Benjamin Franklin Papers

To Benjamin Franklin from Jonathan Shipley, 24 April 1783

From Jonathan Shipley

ALS: American Philosophical Society

Bolton Street Ap: 24th 83

Dear Sir

I feel ashamd & distressd when I think how long I have left your most obliging & valuable Letter unanswerd. Indeed great part of the time I have been under the deep affliction of parting with our eldest & most deserving Daughter to the distance of Bengal.6 I do not mean to depretiate the rest; but She had more of that domestick kindness & attention which You know how to value, & which an old Man wants & delights in. And tho’ Sr Wm Jones is a worthy & indeed a superior Man; yet so total a Seperation with only a bare distant possibility of meeting again is as deeply & as tenderly affecting, if I can judge truely of my own feelings as her Death itself would have been.

I have had a very agreable visit from your very respectable Nephew Mr. Williams.7 With a great tincture of Piety He seems to have preservd the old English Sense & Spirit, & Honesty, which the first Settlers exported in so large a quantity to America & have left an utter Scarcity of them here. You think too highly of us when You suppose that We have gaind Wisdom by all our misfortunes. We have discoverd many frauds & abuses; but corrected very few; & very little of the small savings We have made has been restord to the Publick. The old Rockingham Party, now headed by the D [Duke] of Portland are a set of upright respectable Men but they have an aversion to every thing that they call a change in the Constitution; & yet without some change there can be no improvement. You know too as well as I, that these honest Men whom I lookd upon as the hopes of their Country8 are united with Ld North & his meritorious Band, on condition that the latter shall share only in the profits without interfering in the measures of Government. But I own I tremble for the Event of a Union with Men, who protest against all Improvement, who think that Corruption is the main Spring of Government & that We have already weakend it too much; & from whom it would be folly to expect either good Faith or Moderation. How different is all this from the liberal Spirit with which your thirteen States have formd their Constitutions! availing themselves of the Lights & Experience of all former Times and Countries with the courage to hazard any great Trial that inventive Philosophy may suggest. My Mind looks with impatience & wonder towards the new Scenes that so many wise Institutions seem to promise; for I think that the Virtues & Understandings of Men are not only cultivated, but almost created by the Government they live under.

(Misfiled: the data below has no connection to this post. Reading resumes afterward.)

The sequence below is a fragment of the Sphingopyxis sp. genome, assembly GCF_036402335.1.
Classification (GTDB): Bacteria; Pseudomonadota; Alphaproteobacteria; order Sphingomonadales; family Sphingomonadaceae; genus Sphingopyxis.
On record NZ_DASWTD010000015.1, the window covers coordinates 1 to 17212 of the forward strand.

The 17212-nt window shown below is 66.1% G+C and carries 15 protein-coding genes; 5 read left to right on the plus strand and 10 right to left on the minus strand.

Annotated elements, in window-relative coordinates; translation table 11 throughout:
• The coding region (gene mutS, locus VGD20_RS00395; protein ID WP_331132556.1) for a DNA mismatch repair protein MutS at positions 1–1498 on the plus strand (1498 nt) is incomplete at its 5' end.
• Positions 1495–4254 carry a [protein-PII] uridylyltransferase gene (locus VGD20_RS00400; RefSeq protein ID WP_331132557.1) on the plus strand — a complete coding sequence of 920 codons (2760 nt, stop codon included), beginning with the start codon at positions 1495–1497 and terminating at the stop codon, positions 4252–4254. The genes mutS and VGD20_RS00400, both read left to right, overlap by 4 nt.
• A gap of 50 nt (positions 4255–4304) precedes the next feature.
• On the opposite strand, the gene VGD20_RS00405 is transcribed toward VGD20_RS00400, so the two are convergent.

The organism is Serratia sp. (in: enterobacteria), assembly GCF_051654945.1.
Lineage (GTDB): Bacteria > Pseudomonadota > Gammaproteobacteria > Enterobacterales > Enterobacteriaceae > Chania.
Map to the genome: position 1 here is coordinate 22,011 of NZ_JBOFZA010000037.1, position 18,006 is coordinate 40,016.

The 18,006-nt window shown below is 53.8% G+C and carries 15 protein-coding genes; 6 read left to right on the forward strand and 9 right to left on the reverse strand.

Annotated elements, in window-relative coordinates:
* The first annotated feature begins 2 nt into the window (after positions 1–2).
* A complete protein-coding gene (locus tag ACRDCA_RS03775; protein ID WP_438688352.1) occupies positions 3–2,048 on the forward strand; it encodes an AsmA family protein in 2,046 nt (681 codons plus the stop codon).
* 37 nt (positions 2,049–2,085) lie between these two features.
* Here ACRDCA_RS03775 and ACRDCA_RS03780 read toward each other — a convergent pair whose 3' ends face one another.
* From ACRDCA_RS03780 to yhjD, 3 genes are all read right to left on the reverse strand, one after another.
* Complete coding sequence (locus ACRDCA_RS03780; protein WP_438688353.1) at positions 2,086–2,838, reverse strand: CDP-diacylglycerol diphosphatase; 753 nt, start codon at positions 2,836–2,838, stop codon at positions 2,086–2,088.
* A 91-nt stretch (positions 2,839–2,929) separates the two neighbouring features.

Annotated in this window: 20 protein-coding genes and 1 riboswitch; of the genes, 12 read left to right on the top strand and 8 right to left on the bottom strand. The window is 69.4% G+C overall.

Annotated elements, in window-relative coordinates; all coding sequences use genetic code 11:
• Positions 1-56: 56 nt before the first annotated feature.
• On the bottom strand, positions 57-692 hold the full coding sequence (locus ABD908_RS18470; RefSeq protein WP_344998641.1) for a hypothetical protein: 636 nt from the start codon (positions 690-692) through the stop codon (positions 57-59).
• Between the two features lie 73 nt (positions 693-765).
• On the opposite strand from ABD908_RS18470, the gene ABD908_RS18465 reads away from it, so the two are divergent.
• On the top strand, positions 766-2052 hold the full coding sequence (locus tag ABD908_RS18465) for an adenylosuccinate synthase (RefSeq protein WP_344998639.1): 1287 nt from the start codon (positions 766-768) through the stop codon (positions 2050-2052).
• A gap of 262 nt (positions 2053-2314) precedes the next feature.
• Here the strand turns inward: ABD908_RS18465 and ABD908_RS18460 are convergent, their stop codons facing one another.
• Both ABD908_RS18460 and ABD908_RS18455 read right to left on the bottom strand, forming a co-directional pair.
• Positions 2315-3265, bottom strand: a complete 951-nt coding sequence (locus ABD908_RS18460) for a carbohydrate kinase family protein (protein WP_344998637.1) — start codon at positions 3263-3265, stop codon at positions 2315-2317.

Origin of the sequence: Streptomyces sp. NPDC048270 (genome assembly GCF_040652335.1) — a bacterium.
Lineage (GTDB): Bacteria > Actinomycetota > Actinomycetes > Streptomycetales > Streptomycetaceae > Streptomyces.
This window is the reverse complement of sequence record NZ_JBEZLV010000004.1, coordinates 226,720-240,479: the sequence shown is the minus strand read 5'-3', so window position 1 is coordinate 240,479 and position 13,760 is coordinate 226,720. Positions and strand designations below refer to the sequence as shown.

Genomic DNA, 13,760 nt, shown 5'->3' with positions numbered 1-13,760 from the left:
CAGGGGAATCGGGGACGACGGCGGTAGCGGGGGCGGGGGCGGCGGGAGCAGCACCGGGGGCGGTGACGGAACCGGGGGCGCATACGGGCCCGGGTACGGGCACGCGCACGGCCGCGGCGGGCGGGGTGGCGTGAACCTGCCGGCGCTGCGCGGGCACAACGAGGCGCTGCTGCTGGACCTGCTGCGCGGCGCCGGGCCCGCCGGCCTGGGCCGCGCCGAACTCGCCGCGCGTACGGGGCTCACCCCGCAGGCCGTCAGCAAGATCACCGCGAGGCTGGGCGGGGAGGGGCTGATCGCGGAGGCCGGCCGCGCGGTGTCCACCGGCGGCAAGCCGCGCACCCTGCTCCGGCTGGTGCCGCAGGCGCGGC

But these thoughts & a thousand more I hope soon to have the pleasure of discussing in free conversation with my dear & venerable friend. May your Stay with us be long; & after all your Labours & Triumphs may You find many days to enjoy repose at Twyford amidst your adopted Daughters in a Family that in affection is your own.

Your ever obligd & affectionate

J St Asaph

[Note numbering follows the Franklin Papers source.]

6His daughter Anna Maria and her new husband, Sir William Jones, sailed for India three days after their wedding. There they remained until chronic ill health forced Anna Maria to return to England in late 1793. Jones was to follow as soon as he completed his digest of Hindu and Muslim law, but he died soon after she left, at the age of forty-seven. Garland Cannon, The Life and Mind of Oriental Jones: Sir William Jones, the Father of Modern Linguistics (Cambridge, New York, and Port Chester, N.Y., 1990), pp. 192, 196–9, 355–6, 384n.

7Jonathan Williams, Sr.

8Charles James Fox and his followers. A year earlier Shipley had cautiously praised the new Rockingham government in which Fox was foreign secretary: XXXVII, 349.

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